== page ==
By the way …Clive the cat is also part of my routine , seems he waits at the top of the stairs for me to get up . When walking by he snaps at me playfully wanting attention . We usually walk down the stairs together all the while his tail switching …
Kitty cat, kitty cat, can you catch the naughty rat?
Running ‘cross the room like that, me here with a baseball bat!
I was napping, where I sat when that dirty, naughty rat
Ran across the room like that! Git ‘im! Git ‘im, kitty cat!
I can’t stand a dirty rat, runnin’ ‘cross the room like that
And look at him, that rat is fat…fat and dirty, kitty cat!
Git him and I’ll tip my hat at awesome you, dear kitty cat.
Come on now, don’t be a brat, go and get that big fat rat!
Look at you, dear kitty cat! You have caught the big fat rat!
Oh…but UGH, dear kitty cat! Must you do the rat like that?
NO! Don’t drop him where I sat! UGH, but OH…not in my hat!
OW! MY TOE!! The baseball bat, I’ve dropped upon it. Naughty cat!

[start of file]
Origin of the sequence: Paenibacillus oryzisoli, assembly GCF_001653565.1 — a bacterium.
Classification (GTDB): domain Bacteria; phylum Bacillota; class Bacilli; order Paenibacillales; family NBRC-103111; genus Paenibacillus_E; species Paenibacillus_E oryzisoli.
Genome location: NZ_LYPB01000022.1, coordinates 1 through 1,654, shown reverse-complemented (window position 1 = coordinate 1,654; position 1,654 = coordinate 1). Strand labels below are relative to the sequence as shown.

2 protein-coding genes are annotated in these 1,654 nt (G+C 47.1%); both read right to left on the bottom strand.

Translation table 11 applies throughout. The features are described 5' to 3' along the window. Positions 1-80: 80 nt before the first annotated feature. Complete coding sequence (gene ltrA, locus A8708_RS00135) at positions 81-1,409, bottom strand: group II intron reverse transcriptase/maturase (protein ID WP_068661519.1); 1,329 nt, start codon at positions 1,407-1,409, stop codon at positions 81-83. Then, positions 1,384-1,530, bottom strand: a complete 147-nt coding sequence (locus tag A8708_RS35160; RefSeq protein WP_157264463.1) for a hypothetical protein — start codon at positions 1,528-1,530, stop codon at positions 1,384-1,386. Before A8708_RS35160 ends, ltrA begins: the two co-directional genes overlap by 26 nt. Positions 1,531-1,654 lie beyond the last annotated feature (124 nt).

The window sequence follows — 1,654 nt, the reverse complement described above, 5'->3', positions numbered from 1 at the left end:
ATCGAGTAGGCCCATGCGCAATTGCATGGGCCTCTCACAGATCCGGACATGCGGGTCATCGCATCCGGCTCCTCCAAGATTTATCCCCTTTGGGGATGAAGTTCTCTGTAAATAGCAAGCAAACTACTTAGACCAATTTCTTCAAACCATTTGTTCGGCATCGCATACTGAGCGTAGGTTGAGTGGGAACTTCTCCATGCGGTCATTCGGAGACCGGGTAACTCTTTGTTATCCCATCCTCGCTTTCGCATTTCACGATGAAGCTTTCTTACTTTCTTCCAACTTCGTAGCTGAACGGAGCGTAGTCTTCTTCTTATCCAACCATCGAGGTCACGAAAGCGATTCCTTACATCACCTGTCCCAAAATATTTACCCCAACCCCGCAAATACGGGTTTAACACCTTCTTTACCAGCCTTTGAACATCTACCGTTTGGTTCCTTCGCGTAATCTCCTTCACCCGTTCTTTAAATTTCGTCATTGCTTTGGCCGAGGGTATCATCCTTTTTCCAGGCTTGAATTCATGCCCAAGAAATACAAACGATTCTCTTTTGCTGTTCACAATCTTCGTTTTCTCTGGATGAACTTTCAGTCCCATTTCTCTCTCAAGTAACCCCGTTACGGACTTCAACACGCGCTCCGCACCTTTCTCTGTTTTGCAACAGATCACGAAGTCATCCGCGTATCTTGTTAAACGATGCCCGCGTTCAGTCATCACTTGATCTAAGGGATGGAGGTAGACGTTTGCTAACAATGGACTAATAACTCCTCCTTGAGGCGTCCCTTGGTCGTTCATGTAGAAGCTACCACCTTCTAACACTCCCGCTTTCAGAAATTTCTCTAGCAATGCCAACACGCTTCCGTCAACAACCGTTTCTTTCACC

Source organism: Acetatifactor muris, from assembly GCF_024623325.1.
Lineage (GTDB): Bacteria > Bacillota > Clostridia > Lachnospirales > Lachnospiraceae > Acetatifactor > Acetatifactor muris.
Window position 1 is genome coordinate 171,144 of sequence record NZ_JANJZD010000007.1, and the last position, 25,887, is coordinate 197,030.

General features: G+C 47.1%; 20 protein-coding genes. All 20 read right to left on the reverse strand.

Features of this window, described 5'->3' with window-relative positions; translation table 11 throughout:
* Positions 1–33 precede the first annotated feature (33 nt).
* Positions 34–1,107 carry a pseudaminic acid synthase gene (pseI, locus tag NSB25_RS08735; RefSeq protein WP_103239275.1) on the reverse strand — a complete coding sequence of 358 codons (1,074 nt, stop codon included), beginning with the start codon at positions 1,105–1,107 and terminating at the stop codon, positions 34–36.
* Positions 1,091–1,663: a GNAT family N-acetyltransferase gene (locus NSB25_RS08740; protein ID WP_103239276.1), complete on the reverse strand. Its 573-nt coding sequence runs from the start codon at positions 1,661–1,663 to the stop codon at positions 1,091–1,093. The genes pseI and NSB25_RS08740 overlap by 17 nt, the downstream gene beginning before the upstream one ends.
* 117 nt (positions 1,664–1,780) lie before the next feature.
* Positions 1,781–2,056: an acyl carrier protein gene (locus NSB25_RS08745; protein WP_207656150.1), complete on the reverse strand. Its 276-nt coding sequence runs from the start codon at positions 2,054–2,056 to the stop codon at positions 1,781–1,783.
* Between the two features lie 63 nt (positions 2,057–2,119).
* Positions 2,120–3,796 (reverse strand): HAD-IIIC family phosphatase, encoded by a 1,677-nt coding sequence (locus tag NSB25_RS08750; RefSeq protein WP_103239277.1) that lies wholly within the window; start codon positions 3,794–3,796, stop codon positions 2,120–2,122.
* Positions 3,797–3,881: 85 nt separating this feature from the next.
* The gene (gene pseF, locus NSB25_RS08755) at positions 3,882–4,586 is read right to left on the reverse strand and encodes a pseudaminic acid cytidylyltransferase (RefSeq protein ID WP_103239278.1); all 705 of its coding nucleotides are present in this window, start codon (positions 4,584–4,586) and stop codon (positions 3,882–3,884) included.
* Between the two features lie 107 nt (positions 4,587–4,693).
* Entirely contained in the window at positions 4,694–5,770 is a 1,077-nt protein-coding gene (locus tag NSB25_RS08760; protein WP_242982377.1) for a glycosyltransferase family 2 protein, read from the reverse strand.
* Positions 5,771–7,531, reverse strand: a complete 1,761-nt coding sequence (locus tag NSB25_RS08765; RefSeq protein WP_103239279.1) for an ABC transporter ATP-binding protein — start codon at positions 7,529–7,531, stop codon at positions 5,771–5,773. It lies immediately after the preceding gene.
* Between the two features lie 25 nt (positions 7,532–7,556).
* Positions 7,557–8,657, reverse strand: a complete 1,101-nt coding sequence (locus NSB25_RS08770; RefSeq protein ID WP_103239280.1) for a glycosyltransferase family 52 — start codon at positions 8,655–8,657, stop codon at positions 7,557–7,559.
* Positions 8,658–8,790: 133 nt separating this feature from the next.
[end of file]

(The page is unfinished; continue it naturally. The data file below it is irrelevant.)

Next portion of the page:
No, lately I have not had much to say.
Emotion swoops in, takes the words away.
I try to speak, hear only choking tears.
Heartsore, the aching place there burns and sears
as if a flaming spear pierced with its fire.
A whispered voice: “You’re doing better.” Liar!
My dear sweet cat wove with his little paws
a place that heals so slowly. How grief gnaws.
A trail of brambles, thickened vines, and thorns,
emotion tangles, sneers at me, and scorns
a restful sleep. Its choking hands grip tight
upon my usual demeanor. Fight
is what I have to do so I don’t fall
into a hole of black despair. A wall
of whooshing water, tears unbidden, come.
I sob without control, am stricken dumb
as I mourn my beloved, now gone, cat.
His absence makes me feel that someone’s bat
slammed hard upon my head. The silence here
makes so much noise, and sends a sharpened spear
into the soft recesses of my heart.
I feel it as if someone threw a dart
that found its target. I will not forget
my Snuggles. This remains my safest bet.
Today we bring our Snuggles home. Up on the ridge of the hill behind our house we have laid to rest Snuggles’ brother Cuddles, our Siamese cat Suki, another cat named Tiger, a rabbit named Friendly, and, believe it not, a fish. This afternoon Snuggles will join them. My husband and I will lay him to rest. Then, when our (very busy) grandchildren can come over we will have a little memorial service, and they are going to decorate Snuggles’ grave.